at Presentation House Theatre, North Vancouver
to June 18
Tickets $16/$12

Three little words: I am yours. Are they blessing or curse? The ultimate desideratum or the ultimate nightmare? In I Am Yours they mean all these things to characters who so intensely desire to be loved and possessed by another. Be careful what you wish for, warns Judith Thompson.

No one else in Canada writes like Thompson. Her characters wear their psyches on their sleeves in plays like I Am Yours, The Crackwalker and Lion in the Streets, where ecstasy and terror are never far below the surface, often manifesting themselves in powerfully disturbing metaphors of the natural world.

In this play the character Mack (Nigel Vonas) recalls his cleanliness-obsessed mother breaking open a kitchen wall when he was a child to reveal a gigantic hive swarming with thousands of bees that pursued and stung him. The terrifyingly monstrous lurks even in the most sanitized, domesticated corners of our lives. And nowhere more than in love.

Mack’s marriage to Dee (Robin Mooney) is in trouble, perhaps because of her severe emotional distress. She has nightmares of lions and sharks banging against cage doors. Driven by these subterranean forces, she doesn’t know whether to love Mack or hate him, cage him or drive him away.

One night Dee “lets her animal out” and has sex with the emotionally volatile and possibly deranged superintendent of her building, Toilane (Jeffrey Fisher). Things really heat up when Dee gets pregnant and has to decide whether to tell Mack, abort or keep the baby—another terrifying animal behind a wall—or concede it to Toi and his persistent mother Pegs (Joan Bryans), who feels that she’s waging class warfare.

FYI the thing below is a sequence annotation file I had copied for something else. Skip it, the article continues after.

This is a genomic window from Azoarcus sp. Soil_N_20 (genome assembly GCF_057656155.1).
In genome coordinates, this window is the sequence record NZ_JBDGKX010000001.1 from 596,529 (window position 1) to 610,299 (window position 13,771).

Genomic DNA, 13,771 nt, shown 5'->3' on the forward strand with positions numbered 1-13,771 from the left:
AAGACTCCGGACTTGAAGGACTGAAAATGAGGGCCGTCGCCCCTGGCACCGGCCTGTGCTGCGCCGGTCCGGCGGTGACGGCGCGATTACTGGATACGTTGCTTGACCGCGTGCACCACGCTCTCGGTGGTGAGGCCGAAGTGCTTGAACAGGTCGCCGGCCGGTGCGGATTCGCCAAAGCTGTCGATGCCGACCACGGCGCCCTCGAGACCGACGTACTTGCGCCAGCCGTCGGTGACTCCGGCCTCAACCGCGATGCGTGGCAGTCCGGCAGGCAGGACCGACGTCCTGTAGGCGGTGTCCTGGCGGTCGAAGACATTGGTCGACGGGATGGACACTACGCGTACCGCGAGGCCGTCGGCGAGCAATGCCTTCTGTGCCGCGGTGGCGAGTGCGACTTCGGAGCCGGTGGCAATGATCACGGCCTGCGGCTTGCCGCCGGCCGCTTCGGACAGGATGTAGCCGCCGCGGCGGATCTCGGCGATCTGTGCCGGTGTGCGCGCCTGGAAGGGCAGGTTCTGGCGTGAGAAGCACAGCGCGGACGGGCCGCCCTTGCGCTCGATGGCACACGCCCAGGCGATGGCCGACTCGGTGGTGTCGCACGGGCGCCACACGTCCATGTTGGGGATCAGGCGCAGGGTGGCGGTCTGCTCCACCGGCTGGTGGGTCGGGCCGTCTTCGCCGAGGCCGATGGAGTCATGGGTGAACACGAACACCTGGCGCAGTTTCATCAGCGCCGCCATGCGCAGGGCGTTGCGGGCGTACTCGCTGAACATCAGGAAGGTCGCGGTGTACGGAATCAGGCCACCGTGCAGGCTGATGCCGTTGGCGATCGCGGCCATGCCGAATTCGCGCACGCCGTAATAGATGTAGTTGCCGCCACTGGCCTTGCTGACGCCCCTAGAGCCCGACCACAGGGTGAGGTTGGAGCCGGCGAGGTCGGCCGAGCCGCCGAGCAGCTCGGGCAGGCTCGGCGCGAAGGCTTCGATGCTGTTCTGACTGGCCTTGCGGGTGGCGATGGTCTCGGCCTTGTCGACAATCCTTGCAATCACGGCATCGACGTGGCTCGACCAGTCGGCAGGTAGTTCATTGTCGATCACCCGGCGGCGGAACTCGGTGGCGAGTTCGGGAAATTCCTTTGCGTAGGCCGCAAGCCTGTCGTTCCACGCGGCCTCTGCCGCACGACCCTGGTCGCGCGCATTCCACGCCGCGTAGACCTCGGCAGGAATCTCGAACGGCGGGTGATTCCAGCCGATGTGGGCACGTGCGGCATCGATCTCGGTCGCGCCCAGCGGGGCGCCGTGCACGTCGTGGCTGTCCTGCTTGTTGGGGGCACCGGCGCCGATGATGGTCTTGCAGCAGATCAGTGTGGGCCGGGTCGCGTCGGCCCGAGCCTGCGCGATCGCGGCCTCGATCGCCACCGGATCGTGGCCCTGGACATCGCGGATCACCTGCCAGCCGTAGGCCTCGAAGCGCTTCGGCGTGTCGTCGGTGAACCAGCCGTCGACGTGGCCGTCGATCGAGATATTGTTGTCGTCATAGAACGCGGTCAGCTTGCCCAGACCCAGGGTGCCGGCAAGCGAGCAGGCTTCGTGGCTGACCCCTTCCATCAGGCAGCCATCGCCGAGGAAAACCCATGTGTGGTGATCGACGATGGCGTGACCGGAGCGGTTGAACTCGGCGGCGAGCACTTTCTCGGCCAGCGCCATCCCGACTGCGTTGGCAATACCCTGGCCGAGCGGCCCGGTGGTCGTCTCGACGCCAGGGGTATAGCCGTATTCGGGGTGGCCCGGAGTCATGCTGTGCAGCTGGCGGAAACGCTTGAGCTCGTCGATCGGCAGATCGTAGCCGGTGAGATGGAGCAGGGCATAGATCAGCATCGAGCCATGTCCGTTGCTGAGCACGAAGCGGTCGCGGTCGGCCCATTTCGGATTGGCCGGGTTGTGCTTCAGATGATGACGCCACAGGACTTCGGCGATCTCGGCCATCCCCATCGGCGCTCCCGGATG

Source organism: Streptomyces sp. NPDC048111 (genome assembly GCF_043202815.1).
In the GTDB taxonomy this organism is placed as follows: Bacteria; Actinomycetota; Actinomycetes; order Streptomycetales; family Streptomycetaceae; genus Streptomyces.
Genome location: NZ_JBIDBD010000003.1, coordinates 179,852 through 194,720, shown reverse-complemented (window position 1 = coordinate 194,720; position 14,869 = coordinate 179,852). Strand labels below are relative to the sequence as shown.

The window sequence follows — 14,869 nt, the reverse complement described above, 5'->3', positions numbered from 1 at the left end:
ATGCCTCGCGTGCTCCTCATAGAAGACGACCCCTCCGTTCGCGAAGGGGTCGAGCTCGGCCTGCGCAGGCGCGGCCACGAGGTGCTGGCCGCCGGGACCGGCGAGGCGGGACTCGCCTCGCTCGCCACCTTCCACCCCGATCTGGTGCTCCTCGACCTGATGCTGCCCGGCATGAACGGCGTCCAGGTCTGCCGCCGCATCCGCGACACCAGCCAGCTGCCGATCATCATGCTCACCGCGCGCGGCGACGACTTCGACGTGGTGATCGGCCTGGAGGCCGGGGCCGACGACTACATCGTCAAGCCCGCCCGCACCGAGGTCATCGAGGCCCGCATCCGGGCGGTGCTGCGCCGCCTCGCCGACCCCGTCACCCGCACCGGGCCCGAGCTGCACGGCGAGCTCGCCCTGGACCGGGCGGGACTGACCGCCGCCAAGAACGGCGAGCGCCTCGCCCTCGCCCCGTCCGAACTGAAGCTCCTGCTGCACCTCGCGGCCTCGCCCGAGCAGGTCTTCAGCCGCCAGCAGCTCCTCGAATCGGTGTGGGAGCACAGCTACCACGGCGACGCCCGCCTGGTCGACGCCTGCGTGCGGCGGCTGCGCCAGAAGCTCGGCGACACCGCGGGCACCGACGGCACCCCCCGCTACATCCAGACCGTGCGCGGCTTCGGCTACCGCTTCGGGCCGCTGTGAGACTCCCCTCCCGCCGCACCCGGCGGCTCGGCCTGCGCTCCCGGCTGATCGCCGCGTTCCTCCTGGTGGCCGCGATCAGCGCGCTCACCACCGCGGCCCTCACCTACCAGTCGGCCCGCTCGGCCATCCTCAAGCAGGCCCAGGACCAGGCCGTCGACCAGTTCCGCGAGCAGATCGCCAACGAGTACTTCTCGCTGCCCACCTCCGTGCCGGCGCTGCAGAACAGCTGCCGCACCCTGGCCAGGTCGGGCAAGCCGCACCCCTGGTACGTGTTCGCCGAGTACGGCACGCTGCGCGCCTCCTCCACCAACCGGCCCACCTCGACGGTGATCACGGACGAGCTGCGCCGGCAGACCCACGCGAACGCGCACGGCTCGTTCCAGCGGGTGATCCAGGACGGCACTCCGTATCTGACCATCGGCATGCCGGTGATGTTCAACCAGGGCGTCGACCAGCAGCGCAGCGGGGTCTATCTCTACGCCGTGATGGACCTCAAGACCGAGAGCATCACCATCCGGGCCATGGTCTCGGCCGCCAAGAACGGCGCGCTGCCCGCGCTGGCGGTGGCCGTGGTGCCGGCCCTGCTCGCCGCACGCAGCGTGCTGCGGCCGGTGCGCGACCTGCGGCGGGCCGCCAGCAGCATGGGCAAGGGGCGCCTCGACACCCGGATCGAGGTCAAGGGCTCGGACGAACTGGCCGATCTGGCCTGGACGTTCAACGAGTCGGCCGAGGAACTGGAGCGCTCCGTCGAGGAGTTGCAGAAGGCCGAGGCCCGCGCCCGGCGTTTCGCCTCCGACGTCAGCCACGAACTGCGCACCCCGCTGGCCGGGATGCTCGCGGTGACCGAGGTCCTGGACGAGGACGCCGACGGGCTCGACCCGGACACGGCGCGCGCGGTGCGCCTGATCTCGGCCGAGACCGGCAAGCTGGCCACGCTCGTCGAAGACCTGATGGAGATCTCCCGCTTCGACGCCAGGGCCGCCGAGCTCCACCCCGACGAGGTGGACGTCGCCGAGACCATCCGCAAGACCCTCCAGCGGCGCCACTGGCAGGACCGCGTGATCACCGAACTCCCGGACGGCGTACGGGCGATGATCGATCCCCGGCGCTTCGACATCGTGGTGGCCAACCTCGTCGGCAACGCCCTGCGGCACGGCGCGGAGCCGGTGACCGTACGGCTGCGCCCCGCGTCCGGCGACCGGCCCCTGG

Dee’s waking nightmare also provides a chance for her ugly duckling sister Mercy (Heather Cant) to gain some leverage. Thin, pretty Dee, Daddy’s favorite, always had it easy. Plain, love-starved Mercy with her excess “poundage” has had to settle for pathetic fantasies, predatory older men and a husband who prefers watching The Brady Bunch to having sex with her. “If you’re a woman and you’re born ugly,” says Mercy, “you might as well be born dead.”

Though often horrific and disturbing, the play is not entirely a downer. Thompson’s characters show a kind of courage in managing to cope with their acute hyper-consciousness of the Dark Side. And there’s a good deal of grotesque humour in the characters’ skewed perceptions, such as Toi’s obsession with the length of Dee’s feet.

This difficult material is handled smartly by a largely non-professional company (the only Equity actor in the cast, Angelo Renai, plays small roles). The acting is very strong across the board but Fisher’s Toilane and Cant’s Mercy are standouts. Director Maryth Gilroy effectively knits together Thompson’s overly fragmented script with the help of Anne Nicole Meeson’s efficient set, Erin Harris’ sharply focused lighting, and especially Ian Alexander Martin’s fractured hard-rock soundtrack.

Definitely worth catching before it closes on Saturday.

Jerry Wasserman


last updated: Thursday, June 16, 2005 1:30 PM
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